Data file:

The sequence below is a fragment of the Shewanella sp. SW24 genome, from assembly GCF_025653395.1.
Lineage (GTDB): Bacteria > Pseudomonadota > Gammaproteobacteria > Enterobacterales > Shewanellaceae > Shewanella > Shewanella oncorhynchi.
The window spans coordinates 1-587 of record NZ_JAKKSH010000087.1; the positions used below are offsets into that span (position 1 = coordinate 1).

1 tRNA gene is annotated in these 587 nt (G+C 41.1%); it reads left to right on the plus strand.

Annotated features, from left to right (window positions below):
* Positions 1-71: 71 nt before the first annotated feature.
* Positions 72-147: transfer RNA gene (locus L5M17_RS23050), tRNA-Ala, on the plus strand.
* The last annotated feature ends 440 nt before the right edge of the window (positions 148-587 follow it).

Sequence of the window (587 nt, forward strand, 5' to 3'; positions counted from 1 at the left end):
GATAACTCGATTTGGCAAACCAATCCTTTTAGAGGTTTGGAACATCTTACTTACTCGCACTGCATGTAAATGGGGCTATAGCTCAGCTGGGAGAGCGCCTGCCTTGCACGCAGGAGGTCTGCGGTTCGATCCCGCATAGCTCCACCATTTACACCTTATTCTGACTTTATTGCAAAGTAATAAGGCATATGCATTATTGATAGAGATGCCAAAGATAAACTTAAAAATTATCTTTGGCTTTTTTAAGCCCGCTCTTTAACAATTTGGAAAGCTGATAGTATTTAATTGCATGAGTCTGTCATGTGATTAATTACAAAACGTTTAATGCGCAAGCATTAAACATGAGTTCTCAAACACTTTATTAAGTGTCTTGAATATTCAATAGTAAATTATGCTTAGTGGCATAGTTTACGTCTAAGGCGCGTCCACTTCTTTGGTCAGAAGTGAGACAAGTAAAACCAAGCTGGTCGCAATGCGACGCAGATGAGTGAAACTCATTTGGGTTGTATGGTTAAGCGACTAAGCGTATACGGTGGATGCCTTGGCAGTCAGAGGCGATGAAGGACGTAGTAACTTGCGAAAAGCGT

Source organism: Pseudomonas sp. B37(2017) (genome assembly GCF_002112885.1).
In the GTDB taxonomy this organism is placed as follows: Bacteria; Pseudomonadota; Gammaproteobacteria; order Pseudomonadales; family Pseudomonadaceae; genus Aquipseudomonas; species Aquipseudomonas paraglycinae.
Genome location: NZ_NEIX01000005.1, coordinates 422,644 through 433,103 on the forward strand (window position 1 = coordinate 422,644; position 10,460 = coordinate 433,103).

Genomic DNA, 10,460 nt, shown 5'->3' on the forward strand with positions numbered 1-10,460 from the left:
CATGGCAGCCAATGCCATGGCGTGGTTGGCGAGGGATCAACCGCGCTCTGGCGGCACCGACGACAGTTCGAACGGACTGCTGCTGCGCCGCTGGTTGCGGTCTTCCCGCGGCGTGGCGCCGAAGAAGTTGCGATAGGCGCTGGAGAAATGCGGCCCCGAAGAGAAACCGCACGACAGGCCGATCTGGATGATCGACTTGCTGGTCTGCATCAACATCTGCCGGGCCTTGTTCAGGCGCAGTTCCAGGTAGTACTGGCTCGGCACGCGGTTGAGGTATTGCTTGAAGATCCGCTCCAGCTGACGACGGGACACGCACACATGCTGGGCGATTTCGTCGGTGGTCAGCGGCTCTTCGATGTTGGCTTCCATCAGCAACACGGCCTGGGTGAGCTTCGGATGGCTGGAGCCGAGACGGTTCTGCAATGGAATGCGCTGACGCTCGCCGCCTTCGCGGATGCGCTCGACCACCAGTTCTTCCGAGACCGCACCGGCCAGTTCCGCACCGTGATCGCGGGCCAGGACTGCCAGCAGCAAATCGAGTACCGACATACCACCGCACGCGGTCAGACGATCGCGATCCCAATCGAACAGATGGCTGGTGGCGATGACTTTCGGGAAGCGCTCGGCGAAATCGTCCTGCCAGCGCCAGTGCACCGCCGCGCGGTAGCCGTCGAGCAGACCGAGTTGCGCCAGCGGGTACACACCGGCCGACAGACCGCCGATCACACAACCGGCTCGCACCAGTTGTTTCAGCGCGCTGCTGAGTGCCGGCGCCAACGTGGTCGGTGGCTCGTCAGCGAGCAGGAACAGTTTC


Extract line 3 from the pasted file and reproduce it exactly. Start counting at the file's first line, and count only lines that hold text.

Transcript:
The window spans coordinates 1-587 of record NZ_JAKKSH010000087.1; the positions used below are offsets into that span (position 1 = coordinate 1).